At Champions League level, where opponents are generally tougher than in Ligue 1, Mbappe has 24 goals and 17 assists in 41 appearances. He’s also got 16 goals in 39 France caps.
Yet. And yet. Despite his otherworldly goalscoring pedigree, and the fact he is near certain to break the 500-goal barrier at club level provided he does not suffer numerous long-term injuries, there are question marks over whether he would really suit Liverpool.
The obvious issue is that if Salah and Mane stay, where does Mbappe play? Firmino remains a guaranteed starter so Liverpool would seemingly have to change to a 4-2-3-1 formation. But what would that mean in midfield, where Klopp has Fabinho, Jordan Henderson, Thiago Alcantara, Curtis Jones, Naby Keita, James Milner and Alex Oxlade-Chamberlain to pick from?
The bigger issue than that though is whether Mbappe would adjust stylistically to the unique demands of playing in a front three for Liverpool.
Salah, Mane and Roberto Firmino all put in a tremendous shift defending from the front, as stats from FBref show. Salah’s numbers are sensational.
This season, he has tackled 19 players to Mbappe’s five – albeit having played more minutes in the league – and has won the ball nine times for his team from tackles, to Mbappe’s two.
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The Egyptian has won 50 per cent of his duels when tackling a player looking to dribble past him, compared to Mbappe’s 11.1 per cent success rate.
When it comes to pressing, Salah has pressed players receiving, carrying or releasing the ball 278 times in the Premier League this season, with his team gaining possession within five seconds of those pressures on 86 occasions. That’s an average of 13 pressures a game with four successes a match.
Mbappe has only pressured opponents 92 times – and while his team have won the ball 28 times from those pressures, a marginally inferior success rate to Salah’s, the difference in volume is stark. He only averages 5.4 pressures per 90 minutes.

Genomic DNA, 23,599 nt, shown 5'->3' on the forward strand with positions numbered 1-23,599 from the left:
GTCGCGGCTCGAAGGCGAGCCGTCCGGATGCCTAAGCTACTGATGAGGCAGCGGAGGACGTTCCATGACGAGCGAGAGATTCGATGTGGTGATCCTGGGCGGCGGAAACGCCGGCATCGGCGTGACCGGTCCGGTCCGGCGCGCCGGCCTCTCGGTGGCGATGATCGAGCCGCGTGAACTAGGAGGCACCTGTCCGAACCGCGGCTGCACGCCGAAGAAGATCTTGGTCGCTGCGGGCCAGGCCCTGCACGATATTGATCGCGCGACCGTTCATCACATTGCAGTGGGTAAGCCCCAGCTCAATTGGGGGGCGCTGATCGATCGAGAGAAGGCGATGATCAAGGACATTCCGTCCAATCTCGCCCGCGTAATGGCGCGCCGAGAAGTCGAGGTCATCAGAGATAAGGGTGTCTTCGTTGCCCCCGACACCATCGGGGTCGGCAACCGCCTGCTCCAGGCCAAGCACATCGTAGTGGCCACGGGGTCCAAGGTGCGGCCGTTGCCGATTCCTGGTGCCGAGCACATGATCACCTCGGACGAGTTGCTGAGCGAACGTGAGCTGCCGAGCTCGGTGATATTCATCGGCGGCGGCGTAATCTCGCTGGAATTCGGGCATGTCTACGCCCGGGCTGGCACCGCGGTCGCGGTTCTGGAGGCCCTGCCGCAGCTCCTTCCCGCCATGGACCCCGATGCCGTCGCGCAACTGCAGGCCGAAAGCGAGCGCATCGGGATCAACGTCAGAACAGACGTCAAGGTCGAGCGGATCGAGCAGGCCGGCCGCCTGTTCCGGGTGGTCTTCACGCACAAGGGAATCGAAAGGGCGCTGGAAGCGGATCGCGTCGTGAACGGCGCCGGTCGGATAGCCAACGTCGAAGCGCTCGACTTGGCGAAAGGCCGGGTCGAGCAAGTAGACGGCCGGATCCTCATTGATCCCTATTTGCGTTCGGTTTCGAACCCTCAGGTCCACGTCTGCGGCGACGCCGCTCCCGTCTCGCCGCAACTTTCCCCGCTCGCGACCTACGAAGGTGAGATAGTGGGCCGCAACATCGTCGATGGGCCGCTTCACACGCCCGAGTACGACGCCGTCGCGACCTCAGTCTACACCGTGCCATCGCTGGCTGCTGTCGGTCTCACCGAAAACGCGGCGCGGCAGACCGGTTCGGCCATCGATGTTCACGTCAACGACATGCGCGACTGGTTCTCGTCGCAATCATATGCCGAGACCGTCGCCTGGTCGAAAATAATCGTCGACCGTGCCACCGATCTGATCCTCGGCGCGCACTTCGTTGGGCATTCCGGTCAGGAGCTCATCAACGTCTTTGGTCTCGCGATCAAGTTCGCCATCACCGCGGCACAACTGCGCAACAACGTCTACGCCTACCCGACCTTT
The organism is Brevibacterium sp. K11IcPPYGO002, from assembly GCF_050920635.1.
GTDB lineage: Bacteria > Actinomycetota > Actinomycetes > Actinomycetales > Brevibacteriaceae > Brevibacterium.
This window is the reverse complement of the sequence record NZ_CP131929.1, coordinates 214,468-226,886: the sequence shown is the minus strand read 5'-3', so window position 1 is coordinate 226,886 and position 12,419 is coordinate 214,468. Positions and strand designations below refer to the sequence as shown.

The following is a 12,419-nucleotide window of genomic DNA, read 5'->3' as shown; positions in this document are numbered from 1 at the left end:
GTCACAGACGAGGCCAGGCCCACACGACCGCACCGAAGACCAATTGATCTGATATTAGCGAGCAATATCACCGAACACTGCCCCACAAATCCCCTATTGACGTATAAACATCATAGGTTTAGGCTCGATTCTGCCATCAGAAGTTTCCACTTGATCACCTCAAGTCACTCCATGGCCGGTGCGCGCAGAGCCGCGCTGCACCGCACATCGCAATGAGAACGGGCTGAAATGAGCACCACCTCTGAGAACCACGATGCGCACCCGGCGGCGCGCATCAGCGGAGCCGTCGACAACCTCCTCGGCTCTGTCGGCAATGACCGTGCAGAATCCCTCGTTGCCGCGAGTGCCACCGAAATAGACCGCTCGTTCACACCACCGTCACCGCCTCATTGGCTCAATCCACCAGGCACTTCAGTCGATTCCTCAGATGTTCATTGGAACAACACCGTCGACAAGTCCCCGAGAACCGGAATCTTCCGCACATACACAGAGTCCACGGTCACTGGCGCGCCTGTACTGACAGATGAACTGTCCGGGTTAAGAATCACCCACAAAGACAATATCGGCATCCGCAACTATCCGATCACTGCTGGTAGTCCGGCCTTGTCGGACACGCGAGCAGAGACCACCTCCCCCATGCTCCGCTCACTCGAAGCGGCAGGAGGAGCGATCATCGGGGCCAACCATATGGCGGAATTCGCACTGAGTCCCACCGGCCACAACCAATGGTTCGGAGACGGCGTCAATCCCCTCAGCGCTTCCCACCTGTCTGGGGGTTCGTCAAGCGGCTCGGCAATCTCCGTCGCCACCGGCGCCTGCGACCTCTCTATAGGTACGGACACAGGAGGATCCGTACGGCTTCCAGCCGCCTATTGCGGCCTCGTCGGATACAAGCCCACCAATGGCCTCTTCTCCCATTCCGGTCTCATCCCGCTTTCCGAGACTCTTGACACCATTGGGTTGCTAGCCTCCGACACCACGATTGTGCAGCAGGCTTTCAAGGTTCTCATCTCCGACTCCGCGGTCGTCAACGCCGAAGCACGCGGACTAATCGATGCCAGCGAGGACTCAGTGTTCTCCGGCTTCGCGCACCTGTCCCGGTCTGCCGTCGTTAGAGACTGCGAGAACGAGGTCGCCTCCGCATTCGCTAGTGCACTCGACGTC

Similarly to Salah, Sadio Mane has 281 pressures from even less Premier League minutes than his team-mates, and has a higher success rate by four per cent thanks to his 98 successes.
Firmino, playing through the middle, has managed an astonishing 325 pressures in the league with 93 of them successful at the least successful rate of the trio.
The three Liverpool attackers don’t just win the ball back an awful lot but they press the opposing defenders at will. It is one of their biggest strengths as a unit given how intelligently they can co-ordinate their press, and their defensive efforts have helped lead to many a Liverpool goal since Salah joined in the summer of 2017.
It is not that Mbappe cannot press, but clearly his role at PSG is very different to the demands asked of the Liverpool attacking triumvirate. He is a player of huge quality when he or his team have the ball, but can he be as efficient when the opponents have it?
Mbappe has operated best for PSG waiting for his team-mates to win the ball and spring a counter-attack, floating in and around the back-line and using his pace and movement to get beyond them, rather than being the one to trigger a breakaway by winning possession for his team.
It would require a significant change in approach from the player if he moved to Liverpool. Even if he joined and Salah and Mane stayed, the Frenchman would be expected to put a shift in. There are no passengers in Klopp’s side, even if they were paid £500,000 a week.
Of course, the 53-year-old coach would surely find a way to maintain his team’s energy in the final third while getting the best out of Mbappe. It would certainly be incredibly exciting to see how the Liverpool team would involve with such a high-profile addition, and to see how Mbappe’s arrival would affect the dynamic of Mane, Salah and Firmino.